Marie’s father’s sin is pride. He’s proud of his accomplishments, doing what a farmer would do even though he’s only a schoolteacher. One word to Marie’s cousin Jacques could have made everything right between the families. But he was too proud. He would rather face them in court than be humble. Even in court, Marie’s father feels insulted, and walks away, offended. He reacts to everything that is said about him, no matter how untrue. Because it has been said as fact, people believe it as fact, so he can’t bear what people believe, without evidence.
When an almost dead Balthazar is seen in the next scene walking again, the new owner, the murderer, says, “Being on the road cured him.”
Water floods everywhere. Two philosophers ask if a man can be guilty of a crime he doesn’t remember committing? The donkey steps over very hard ground, full of rocks. Then we see the hobo, again, walking. Later, the alcoholic, drunk, chases after and beats Balthazar, and we hear the braying as he is beaten. Next time, Balthazar escapes.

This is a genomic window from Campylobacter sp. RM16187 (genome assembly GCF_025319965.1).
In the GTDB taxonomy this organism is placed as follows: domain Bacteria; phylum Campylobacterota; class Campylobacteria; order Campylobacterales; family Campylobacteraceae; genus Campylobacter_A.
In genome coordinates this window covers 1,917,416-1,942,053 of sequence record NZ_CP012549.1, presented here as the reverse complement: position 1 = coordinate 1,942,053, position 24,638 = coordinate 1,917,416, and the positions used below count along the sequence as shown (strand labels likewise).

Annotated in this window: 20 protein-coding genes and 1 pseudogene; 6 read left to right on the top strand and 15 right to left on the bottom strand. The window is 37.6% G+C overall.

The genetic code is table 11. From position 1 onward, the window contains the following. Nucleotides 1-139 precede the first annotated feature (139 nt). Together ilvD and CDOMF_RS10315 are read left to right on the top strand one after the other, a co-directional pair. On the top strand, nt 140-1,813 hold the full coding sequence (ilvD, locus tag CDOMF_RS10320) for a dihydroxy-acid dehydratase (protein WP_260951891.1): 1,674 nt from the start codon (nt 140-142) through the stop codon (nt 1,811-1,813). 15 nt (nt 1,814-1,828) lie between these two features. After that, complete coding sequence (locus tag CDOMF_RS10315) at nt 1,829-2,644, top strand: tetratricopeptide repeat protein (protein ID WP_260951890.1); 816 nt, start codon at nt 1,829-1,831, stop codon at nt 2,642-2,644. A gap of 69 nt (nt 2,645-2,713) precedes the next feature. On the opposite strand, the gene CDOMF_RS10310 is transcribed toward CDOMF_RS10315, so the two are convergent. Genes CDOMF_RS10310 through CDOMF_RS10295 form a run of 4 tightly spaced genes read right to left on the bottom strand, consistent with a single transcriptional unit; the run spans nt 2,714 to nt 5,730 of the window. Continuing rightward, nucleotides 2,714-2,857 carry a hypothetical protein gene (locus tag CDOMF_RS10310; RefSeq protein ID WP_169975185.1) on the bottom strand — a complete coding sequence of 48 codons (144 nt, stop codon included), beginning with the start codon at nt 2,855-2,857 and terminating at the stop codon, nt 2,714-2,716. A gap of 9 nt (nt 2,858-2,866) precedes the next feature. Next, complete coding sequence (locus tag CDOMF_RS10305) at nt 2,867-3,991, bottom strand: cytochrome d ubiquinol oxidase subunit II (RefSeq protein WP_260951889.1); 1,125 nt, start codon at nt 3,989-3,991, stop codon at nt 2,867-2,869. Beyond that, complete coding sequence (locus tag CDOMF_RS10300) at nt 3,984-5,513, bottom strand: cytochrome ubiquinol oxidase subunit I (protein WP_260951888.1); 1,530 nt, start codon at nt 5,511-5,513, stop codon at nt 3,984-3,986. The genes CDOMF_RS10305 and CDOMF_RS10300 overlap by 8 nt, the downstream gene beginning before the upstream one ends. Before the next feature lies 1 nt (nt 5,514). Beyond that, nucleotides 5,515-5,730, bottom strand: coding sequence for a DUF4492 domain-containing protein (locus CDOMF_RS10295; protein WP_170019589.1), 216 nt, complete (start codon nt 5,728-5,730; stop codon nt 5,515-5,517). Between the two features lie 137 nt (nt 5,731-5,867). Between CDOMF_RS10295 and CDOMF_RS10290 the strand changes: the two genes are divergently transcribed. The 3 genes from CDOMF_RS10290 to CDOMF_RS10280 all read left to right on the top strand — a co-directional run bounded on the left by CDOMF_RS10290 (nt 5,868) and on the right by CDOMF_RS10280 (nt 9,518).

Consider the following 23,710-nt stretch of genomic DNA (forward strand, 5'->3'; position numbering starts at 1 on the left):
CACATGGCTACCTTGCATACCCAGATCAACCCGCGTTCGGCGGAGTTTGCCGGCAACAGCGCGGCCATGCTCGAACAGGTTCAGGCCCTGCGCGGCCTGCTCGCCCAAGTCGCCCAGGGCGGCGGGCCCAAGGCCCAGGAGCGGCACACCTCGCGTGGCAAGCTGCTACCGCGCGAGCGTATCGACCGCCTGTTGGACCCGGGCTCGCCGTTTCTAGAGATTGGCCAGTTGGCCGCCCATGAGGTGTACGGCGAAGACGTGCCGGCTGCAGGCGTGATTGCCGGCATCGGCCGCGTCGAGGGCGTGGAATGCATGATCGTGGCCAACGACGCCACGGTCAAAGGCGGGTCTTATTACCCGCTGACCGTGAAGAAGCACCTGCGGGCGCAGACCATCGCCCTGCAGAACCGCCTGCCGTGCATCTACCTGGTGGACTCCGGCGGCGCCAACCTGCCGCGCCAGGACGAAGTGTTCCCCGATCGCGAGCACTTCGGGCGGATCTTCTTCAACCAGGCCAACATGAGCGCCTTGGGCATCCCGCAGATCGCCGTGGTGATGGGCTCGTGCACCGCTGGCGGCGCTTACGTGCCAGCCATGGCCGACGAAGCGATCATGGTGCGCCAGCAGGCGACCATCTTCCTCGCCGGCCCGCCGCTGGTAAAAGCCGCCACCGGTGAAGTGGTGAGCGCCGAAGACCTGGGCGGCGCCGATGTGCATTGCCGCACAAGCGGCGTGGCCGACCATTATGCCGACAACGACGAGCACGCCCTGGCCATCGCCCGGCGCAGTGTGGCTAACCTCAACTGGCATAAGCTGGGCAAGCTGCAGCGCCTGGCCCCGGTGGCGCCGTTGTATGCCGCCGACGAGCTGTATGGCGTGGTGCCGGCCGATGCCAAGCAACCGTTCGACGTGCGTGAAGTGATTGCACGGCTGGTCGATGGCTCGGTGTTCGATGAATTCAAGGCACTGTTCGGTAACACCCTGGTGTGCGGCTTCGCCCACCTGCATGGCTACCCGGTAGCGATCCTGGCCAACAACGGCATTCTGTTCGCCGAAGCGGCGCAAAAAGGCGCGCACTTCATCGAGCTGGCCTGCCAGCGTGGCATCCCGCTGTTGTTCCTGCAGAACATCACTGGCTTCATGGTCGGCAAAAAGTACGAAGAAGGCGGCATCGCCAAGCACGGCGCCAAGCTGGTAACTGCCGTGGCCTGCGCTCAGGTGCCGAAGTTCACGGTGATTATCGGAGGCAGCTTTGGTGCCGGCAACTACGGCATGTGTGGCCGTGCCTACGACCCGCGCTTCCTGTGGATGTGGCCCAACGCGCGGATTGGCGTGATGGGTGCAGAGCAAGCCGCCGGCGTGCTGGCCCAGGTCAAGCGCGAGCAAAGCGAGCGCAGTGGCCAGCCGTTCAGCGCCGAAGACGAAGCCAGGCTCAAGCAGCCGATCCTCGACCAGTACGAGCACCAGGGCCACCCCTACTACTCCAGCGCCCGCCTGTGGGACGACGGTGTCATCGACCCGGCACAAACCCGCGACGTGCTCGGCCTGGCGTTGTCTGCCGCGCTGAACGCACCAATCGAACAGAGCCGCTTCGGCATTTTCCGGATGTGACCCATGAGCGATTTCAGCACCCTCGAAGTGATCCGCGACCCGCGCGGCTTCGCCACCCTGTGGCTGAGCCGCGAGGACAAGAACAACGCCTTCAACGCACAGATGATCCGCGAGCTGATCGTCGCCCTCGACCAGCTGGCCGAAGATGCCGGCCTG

At the circus, the alcoholic, drunk, chases and beats Balthazar, and we hear the braying as he is beaten. Next time, Balthazar escapes. He brays and is scared seeing Arnold, and tries to get away, and five people try to restrain Balthazar due to his anxiety. Arnold reclaims Balthazar and takes him away again. What Balthazar sees is an alcoholic not a murderer. Gerard and his friends think Arnold set him up and they try to set him up for the police and give him a gun. Arnold is now wealthy and Balthazar observers the partying.
Marie’s mother spies on her and asks, “What do you see in that boy?”
“I’d follow him anywhere. I’d kill myself for him.”
Gerard calls him, “Jerk, moron, leech.” Arnold doesn’t retaliate. Gerard destroys the bar at the party and light crackers to frighten Balthazar.
Marie has given herself to Gerard and ask him to save her, rather than be taken back to her father. Gerard rejects her and dances with someone else.
Arnold pays for the damages, and is put on the donkey and sent off by Gerard and his friends. Arnold addresses objects as if they were people. He falls off the donkey and dies.
Balthazar is sold to the uncle. Balthazar walks in circles to create water. But when Balthazar refuses to drink, while he shows himself to feed the donkey, as soon as the doctor has left, the uncles takes away Balthazar’s food as well, while no one watches, other than Balthazar.
When Balthazar falters he cracks the whip and makes him go on and on. Rain falls and Balthazar drinks.